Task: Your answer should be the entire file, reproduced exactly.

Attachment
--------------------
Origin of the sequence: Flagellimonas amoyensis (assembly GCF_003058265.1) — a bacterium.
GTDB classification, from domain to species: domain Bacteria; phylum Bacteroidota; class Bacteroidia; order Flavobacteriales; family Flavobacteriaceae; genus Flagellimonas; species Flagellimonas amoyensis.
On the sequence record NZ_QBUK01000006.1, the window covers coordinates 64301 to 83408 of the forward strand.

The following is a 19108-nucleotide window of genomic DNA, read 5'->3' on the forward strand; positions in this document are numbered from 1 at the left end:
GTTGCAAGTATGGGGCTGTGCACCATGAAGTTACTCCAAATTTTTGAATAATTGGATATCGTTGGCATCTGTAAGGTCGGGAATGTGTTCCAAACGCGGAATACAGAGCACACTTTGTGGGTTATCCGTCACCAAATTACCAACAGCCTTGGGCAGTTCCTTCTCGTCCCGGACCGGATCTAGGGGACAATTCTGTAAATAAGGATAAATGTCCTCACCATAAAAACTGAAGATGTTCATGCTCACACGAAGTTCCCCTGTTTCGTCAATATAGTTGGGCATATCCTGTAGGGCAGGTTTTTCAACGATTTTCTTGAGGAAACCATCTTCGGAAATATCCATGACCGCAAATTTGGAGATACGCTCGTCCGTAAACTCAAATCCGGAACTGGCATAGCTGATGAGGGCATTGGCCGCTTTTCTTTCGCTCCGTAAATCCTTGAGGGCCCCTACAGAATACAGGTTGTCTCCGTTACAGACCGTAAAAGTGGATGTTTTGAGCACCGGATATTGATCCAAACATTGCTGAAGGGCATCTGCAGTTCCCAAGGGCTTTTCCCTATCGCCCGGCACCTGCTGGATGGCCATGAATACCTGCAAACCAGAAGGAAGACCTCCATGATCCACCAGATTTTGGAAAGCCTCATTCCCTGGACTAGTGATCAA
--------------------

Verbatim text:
Origin of the sequence: Flagellimonas amoyensis (assembly GCF_003058265.1) — a bacterium.
GTDB classification, from domain to species: domain Bacteria; phylum Bacteroidota; class Bacteroidia; order Flavobacteriales; family Flavobacteriaceae; genus Flagellimonas; species Flagellimonas amoyensis.
On the sequence record NZ_QBUK01000006.1, the window covers coordinates 64301 to 83408 of the forward strand.

The following is a 19108-nucleotide window of genomic DNA, read 5'->3' on the forward strand; positions in this document are numbered from 1 at the left end:
GTTGCAAGTATGGGGCTGTGCACCATGAAGTTACTCCAAATTTTTGAATAATTGGATATCGTTGGCATCTGTAAGGTCGGGAATGTGTTCCAAACGCGGAATACAGAGCACACTTTGTGGGTTATCCGTCACCAAATTACCAACAGCCTTGGGCAGTTCCTTCTCGTCCCGGACCGGATCTAGGGGACAATTCTGTAAATAAGGATAAATGTCCTCACCATAAAAACTGAAGATGTTCATGCTCACACGAAGTTCCCCTGTTTCGTCAATATAGTTGGGCATATCCTGTAGGGCAGGTTTTTCAACGATTTTCTTGAGGAAACCATCTTCGGAAATATCCATGACCGCAAATTTGGAGATACGCTCGTCCGTAAACTCAAATCCGGAACTGGCATAGCTGATGAGGGCATTGGCCGCTTTTCTTTCGCTCCGTAAATCCTTGAGGGCCCCTACAGAATACAGGTTGTCTCCGTTACAGACCGTAAAAGTGGATGTTTTGAGCACCGGATATTGATCCAAACATTGCTGAAGGGCATCTGCAGTTCCCAAGGGCTTTTCCCTATCGCCCGGCACCTGCTGGATGGCCATGAATACCTGCAAACCAGAAGGAAGACCTCCATGATCCACCAGATTTTGGAAAGCCTCATTCCCTGGACTAGTGATCAA